Back in our April 2018 All Access, we released a design set called Prehistoric Fossils and the Creative team had some fun hiding in the fabric room with a flashlight testing the glow on our dinos! Stitch out stars or other spacey designs in this thread for a truly out-of-this-world look!

Embroidery Thread Type – Twist

machine embroidery, machine embroidery designs

Quite literally, this thread is a twisted pairing of two (or more) embroidery thread colors, combined to create a fun, color shifting look in your designs. Certain shades can even convey the look of animal fur or other textures, so definitely give these a go for anything nature-inspired or animal themed!

Variegated

embroidery thread types, variegated

Variation is the spice of life, right? This thread is sure to change up your normal looks for something more unique. Variegated thread is created through a special dying process to the thread, allowing for multiple color variations or specs to appear in the coloring. These threads are fun for unexpected color surprises, tie dye looks or even a subtle ombre effect. Not a fan of synthetics? These threads also come in metallic and natural types as well!

Metallic Thread

metallic thread, anita goodesign

Who doesn’t love a good sparkle?! Metallics create one of the most sought after looks, whether it be for the holidays, a celebration, or just to add a pop of flair to your embroidered project or design. Some people, on the other hand, hate metallics because of their finicky needs when running in machines.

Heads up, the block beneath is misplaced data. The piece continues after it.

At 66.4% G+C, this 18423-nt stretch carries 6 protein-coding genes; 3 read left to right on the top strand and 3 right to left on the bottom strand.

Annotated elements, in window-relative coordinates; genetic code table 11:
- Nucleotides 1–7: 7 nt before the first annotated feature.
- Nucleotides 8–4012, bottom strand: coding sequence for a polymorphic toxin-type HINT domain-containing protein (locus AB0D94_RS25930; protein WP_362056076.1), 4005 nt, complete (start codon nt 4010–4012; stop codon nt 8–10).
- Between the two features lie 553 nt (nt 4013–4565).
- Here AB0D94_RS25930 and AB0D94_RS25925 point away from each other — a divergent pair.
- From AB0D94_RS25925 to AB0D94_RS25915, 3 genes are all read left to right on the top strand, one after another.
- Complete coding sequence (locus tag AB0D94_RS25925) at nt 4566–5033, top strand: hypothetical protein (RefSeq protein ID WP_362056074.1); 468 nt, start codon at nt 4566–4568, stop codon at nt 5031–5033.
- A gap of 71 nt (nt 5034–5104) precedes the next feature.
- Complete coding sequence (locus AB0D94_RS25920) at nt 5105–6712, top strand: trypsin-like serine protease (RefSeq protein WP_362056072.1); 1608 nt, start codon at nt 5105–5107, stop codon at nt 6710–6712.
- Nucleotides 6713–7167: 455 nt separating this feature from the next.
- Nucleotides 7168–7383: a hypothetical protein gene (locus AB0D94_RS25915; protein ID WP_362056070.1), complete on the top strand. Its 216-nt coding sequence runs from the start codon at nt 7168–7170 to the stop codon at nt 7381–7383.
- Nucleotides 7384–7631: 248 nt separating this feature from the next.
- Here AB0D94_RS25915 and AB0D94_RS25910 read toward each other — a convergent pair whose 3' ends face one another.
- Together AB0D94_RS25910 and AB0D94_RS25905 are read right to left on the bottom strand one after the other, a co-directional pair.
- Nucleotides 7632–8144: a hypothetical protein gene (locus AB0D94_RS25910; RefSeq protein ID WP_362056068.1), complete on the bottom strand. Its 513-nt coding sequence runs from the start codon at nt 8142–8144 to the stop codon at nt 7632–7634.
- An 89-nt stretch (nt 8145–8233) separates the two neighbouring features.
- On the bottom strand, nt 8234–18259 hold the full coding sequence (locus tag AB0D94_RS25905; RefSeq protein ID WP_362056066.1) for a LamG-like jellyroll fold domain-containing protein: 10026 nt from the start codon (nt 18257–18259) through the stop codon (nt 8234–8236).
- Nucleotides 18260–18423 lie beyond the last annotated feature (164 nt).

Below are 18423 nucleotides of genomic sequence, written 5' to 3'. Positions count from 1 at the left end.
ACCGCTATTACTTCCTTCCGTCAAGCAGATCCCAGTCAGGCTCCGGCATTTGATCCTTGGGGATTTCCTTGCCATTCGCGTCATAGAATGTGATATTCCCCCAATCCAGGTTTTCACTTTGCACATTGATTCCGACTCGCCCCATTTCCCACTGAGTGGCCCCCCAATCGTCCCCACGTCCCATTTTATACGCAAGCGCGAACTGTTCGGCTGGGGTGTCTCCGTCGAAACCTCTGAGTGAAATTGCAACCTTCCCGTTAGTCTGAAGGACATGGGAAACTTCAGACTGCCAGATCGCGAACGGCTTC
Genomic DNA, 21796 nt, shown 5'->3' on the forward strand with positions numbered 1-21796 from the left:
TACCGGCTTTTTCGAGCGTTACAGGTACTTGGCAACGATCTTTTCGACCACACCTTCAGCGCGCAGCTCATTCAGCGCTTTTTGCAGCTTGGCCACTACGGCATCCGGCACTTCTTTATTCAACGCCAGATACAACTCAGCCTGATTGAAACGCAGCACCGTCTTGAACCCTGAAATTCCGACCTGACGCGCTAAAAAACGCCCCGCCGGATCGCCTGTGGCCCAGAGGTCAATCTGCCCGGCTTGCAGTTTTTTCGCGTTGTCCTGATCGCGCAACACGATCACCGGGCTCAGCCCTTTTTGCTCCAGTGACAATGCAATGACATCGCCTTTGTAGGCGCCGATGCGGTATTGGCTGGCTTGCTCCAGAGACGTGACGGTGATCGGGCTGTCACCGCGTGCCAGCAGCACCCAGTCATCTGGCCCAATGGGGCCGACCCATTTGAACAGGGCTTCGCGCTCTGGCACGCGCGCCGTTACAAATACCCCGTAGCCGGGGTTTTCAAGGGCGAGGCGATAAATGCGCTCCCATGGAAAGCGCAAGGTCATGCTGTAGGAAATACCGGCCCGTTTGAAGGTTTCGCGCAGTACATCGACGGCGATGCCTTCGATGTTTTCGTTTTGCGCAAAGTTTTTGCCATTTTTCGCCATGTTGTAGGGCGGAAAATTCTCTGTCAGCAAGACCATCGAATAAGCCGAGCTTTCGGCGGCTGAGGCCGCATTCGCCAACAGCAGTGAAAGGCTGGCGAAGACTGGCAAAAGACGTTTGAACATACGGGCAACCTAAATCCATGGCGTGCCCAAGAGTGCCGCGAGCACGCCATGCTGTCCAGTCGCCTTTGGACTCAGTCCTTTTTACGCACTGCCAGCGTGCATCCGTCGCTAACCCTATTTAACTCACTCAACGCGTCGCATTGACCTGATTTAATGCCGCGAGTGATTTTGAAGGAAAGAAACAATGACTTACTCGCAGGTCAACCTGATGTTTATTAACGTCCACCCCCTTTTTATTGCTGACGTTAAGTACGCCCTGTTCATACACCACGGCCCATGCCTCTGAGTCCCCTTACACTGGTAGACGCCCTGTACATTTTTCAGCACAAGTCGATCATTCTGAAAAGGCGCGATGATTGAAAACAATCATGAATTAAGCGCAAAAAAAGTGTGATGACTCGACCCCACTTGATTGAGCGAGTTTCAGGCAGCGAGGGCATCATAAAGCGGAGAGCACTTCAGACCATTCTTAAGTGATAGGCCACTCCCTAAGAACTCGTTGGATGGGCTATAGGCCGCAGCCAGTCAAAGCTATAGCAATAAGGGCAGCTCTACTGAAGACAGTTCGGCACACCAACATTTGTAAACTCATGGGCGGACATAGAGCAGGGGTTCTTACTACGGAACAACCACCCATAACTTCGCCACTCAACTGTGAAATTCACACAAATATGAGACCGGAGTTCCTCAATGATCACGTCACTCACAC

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Some top tips I’d love to share for metallics are to keep your machine speed a little lower than what you’d normally run it on. This will help with friction and breakage in the thread, as well as allowing you to keep an eye in how it’s looking when running.

To help further with the breaking problem, try standing your metallics up on a thread stand at least a foot away form your machine (yes, a whole foot or even two is fine)! Letting the thread travel a bit before reaching your tension system will allow for any kinks or curls to unwind on its path to your machine.

Holographic Thread

machine embroidery thread types, holographic

Lastly, this fun variation of a metallic look is EXTRA sparkly! We love holo thread for a totally different look in our designs, or when we’re feeling a little extra excitement is needed! Created with plastic, this thread actually performs best when running at a higher tension level since it is so slippery and smooth!

The increased tension will help the thread have more “grip” in your machine’s tension system, allowing it to lay the stitches smoothly. This thread’s tensile is actually quite impressive so don’t be shy to try this special thread in anything that needs that extra “wow” factor!

This concludes this week’s blog post. So many embroidery thread types, so little time! Which one will you use for your next machine embroidery project?